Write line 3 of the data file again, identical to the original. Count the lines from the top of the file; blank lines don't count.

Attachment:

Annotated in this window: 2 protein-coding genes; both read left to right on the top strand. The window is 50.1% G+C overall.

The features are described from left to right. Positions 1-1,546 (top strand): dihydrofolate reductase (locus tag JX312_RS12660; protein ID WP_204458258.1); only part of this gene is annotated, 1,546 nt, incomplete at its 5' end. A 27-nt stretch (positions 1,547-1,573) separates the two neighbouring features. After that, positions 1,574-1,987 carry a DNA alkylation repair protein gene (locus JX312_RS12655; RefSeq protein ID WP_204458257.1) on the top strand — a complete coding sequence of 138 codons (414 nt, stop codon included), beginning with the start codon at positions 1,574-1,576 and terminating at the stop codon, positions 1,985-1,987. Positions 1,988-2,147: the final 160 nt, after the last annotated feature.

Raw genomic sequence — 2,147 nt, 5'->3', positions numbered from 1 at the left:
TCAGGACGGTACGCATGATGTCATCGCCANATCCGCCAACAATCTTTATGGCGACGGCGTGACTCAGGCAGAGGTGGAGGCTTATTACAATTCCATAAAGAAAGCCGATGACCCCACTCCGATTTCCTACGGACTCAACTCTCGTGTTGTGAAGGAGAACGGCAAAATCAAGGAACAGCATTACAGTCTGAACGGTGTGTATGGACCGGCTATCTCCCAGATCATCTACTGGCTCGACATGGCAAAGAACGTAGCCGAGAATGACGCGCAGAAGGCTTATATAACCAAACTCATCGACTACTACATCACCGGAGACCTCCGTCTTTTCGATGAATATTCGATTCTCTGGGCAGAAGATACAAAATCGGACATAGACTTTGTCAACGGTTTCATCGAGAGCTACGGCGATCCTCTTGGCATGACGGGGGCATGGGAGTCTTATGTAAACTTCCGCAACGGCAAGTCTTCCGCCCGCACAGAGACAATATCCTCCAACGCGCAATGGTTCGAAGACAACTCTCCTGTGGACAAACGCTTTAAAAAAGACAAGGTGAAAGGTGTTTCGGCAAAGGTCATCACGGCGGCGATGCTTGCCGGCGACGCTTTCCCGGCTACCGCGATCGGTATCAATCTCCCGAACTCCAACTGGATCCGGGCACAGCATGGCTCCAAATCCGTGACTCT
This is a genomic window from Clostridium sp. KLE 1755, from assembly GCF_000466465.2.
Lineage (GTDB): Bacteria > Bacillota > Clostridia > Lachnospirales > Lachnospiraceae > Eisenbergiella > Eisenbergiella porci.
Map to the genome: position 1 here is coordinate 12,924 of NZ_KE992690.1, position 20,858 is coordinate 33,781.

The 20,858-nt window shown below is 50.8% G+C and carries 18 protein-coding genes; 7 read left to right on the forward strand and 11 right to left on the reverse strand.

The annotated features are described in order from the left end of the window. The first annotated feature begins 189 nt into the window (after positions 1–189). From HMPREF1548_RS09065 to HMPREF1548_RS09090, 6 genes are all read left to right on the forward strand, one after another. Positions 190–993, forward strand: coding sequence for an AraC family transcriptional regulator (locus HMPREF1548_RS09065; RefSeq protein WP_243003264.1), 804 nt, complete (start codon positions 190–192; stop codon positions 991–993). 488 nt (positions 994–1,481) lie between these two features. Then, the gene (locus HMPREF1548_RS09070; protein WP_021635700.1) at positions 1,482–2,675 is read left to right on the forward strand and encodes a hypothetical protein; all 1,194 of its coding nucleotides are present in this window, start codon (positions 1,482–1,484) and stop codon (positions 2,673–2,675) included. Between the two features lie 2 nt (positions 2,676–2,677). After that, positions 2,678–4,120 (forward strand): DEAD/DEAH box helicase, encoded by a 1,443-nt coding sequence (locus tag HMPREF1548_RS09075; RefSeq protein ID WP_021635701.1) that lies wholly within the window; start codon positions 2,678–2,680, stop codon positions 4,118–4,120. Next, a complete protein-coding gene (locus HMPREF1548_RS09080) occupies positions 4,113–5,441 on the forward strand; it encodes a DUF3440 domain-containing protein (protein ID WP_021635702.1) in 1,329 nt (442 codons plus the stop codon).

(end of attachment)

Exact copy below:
Raw genomic sequence — 2,147 nt, 5'->3', positions numbered from 1 at the left: